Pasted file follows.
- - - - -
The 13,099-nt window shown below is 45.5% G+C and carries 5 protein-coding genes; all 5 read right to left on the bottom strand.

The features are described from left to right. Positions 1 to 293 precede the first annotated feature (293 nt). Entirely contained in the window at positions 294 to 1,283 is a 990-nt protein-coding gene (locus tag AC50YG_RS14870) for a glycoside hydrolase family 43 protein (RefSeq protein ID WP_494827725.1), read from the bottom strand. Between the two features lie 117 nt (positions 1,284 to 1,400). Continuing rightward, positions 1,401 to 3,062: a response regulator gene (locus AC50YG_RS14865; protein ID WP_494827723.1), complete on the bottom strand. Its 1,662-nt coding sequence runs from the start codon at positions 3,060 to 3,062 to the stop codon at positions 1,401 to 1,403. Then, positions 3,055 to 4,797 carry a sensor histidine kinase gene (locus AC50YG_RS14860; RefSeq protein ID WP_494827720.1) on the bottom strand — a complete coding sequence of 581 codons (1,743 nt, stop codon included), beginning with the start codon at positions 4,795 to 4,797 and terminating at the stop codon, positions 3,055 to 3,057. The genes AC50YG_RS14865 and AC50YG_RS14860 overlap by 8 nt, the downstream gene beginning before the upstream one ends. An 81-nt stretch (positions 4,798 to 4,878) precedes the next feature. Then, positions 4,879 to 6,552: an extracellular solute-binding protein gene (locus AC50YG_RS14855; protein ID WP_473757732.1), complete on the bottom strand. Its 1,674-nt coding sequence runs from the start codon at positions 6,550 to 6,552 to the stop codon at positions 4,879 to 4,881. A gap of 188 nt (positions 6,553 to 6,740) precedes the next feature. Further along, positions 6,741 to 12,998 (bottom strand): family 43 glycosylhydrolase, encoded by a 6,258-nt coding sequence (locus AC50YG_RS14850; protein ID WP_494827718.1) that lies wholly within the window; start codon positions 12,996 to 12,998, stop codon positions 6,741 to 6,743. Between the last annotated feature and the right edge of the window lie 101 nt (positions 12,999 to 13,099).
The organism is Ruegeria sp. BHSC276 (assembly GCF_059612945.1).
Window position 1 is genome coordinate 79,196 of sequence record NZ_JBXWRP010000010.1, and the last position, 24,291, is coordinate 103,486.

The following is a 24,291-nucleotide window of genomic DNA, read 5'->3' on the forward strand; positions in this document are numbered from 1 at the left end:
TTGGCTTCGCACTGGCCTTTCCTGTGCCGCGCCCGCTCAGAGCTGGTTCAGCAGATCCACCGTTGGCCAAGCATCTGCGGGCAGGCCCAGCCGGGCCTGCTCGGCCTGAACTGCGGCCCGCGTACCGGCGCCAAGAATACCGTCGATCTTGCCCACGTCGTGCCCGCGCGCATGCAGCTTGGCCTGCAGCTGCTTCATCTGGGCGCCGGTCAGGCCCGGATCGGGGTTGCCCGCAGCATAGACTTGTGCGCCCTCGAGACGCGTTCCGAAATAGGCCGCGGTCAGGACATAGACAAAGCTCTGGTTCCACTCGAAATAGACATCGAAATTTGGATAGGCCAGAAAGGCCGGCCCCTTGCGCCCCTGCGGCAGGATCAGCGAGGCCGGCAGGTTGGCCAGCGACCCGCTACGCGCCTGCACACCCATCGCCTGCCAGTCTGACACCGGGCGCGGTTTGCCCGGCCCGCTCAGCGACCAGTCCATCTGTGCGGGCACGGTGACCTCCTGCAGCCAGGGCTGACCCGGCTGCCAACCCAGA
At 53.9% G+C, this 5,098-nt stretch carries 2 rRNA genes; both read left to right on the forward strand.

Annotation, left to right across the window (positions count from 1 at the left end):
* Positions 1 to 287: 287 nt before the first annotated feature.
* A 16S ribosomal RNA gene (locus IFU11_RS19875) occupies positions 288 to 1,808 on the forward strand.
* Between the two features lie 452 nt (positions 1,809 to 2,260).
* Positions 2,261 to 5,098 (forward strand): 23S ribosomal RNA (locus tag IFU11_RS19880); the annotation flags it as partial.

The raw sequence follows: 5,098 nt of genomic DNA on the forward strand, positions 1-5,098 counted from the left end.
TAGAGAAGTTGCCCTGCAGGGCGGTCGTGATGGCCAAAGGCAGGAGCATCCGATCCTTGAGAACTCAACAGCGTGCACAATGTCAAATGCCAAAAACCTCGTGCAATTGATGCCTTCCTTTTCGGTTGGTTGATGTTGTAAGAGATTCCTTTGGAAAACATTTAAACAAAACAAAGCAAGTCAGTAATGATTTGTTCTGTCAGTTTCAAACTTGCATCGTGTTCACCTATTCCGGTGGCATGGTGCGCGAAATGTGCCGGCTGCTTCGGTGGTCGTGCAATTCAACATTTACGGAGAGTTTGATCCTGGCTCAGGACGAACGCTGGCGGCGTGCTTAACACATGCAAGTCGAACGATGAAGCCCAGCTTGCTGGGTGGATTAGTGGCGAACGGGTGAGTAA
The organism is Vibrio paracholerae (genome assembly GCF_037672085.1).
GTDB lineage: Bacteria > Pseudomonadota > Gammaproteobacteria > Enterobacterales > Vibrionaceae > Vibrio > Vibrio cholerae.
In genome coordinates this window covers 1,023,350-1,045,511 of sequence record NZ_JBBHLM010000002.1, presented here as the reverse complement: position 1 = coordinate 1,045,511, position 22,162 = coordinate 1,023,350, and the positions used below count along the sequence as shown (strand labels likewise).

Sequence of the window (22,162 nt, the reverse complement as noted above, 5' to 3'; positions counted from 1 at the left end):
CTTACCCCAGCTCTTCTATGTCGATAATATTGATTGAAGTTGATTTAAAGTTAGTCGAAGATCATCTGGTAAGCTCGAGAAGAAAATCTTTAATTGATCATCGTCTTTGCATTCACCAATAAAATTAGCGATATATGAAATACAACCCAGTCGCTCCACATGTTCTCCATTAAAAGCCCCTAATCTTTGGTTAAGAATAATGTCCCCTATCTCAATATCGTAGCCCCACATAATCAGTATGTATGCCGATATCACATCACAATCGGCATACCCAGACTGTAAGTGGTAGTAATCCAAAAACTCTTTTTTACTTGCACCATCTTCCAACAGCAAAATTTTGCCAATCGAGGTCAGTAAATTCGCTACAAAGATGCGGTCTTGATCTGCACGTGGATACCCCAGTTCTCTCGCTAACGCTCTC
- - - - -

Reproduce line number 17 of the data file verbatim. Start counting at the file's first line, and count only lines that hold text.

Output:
In genome coordinates this window covers 1,023,350-1,045,511 of sequence record NZ_JBBHLM010000002.1, presented here as the reverse complement: position 1 = coordinate 1,045,511, position 22,162 = coordinate 1,023,350, and the positions used below count along the sequence as shown (strand labels likewise).